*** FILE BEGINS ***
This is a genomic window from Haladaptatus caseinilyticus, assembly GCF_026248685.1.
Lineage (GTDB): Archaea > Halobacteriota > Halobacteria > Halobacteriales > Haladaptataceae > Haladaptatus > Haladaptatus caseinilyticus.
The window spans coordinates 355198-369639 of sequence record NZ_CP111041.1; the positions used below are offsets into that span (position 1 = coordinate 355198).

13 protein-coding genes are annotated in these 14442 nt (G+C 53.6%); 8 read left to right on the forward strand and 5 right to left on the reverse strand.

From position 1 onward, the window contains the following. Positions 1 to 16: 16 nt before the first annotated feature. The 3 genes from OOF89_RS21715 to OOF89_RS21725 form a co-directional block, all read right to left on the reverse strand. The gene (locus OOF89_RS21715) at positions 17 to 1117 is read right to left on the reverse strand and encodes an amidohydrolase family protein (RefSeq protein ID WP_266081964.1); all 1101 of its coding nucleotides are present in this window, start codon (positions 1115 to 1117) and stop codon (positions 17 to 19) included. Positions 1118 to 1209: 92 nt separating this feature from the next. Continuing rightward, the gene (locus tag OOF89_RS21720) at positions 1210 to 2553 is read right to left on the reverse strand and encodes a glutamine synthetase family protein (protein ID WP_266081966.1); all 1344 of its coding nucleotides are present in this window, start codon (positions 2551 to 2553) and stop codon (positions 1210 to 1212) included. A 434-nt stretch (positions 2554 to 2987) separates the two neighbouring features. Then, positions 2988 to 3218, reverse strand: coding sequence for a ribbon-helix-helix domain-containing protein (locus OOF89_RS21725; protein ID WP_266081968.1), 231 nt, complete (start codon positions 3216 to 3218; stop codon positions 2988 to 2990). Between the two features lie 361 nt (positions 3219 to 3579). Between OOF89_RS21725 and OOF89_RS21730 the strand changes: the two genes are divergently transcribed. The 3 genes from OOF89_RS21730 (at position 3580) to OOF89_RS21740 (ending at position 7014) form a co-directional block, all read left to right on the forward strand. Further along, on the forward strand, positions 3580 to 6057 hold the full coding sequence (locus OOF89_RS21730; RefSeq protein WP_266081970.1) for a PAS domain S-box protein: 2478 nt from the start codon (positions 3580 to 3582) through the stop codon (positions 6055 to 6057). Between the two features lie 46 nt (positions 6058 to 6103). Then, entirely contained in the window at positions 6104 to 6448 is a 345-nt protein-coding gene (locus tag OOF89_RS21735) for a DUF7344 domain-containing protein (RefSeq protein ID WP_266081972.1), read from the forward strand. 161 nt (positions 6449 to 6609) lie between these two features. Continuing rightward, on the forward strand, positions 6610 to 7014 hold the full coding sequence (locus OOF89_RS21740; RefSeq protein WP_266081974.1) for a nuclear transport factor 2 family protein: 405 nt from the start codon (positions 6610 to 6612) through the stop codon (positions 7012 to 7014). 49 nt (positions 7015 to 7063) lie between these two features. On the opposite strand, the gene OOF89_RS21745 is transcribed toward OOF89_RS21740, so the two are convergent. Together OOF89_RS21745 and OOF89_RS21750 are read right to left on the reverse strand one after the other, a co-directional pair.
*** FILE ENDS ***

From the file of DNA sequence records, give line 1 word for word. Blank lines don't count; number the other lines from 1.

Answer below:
This is a genomic window from Haladaptatus caseinilyticus, assembly GCF_026248685.1.